I don’t know the next time I’ll get to walk Bruin Walk, rejecting flyers that give that strip both nuisance and personality. Or the next time I’ll enter a full lecture hall and awkwardly stumble through a row of students to reach the one and only empty seat.

Instead, I struggle to leave all the cage doors open. Maybe life as I knew it will return and I’ll get the senior year I want. Or maybe it won’t.

I try to live in the face of the unknown, but consistently accepting the overarching gloom over my leading year is no easy feat. So, contrary to every cheesy quote, I look to the past.

I look back on what is clear: my freshman year, sophomore year and two-thirds of my junior year. As I sift through my brain’s recollections and my Snapchat memories, my mom’s words linger and I wrestle with their meaning.

Maybe two and half great years can be enough.

The words float like a mysterious algebra problem. I repeat them until I recognize all that hides behind them. I think about the little things.

All the times I treaded up the death stairs, making it back to my freshman dorm room, both laughing and panting at the same time. Or the nights I raced to In-N-Out on the cusp of closing, relishing in my success with every bite.

But I also think about the bigger things.

My attempt at journalism, which despite being completely outside my field of interest, presented me with a new passion and voice. My semester abroad, when I frolicked around Europe, saw my self-doubt dissolve and my independence solidify. My bad days and challenges, which although bringing more tears than I’d like to admit, thickened my skin and changed my aim.

I think about the professors, intimidating and all, who pulled me out of my educational comfort zone and challenged me to work harder. The middle schoolers I mentored, who were never short of questions, sparked my own curiosity. The friends I made, who although hard to get all in the same room, helped me laugh harder and be better.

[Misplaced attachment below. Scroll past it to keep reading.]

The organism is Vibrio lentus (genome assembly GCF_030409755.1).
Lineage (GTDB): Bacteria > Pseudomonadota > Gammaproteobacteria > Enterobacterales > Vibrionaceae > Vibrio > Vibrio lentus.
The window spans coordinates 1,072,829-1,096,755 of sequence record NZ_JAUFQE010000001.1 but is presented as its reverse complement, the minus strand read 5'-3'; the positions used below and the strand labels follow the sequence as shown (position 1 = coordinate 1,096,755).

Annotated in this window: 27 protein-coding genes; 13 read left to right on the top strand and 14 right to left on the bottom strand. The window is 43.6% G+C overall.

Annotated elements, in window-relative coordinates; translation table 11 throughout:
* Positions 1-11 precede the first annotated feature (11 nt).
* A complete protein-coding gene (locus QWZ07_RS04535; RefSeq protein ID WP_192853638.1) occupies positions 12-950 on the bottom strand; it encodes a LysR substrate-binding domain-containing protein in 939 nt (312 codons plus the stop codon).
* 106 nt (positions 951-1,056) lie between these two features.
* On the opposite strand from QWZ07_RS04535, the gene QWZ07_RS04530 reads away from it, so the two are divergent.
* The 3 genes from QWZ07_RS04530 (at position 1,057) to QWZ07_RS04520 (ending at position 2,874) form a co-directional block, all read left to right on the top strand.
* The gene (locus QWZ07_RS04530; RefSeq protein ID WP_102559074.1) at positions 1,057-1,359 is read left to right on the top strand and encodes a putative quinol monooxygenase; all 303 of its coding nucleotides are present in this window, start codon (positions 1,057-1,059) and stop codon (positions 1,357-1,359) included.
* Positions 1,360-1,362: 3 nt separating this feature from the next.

(Courtesy of Rachel Sarrafzadeh)
(Courtesy of Rachel Sarrafzadeh)

I think about UCLA, its chaos and beauty alike, and how it inspired new depths of achievement – from small to big, silly to serious, passive to active, personal to academic.

It was these memories – the ones that would endure – that made me realize that the worth of my college experience does not depend on the course of an unforeseeable virus. Although I wanted to shape a full narrative in a four-year timeline, the one I already had in two and a half years was, as my mom said, great.

I still hold out hope that my college experience will end with the UCLA that I know and love – that I’ll get to bid a proper farewell without a global pandemic looming over my shoulders.

The hard truth is that I don’t know how the future will unfold. The comfort is that no one else does either.

In the meantime, though, there’s a lot to be grateful for. I have a kitchen to bake my banana bread, a mom who cares enough to listen to my millennial worries and two and a half years’ worth of memories that maybe, just maybe, are enough.

Sarrafzadeh is a third-year psychology student from Los Angeles and is a Blogging contributor for the Daily Bruin.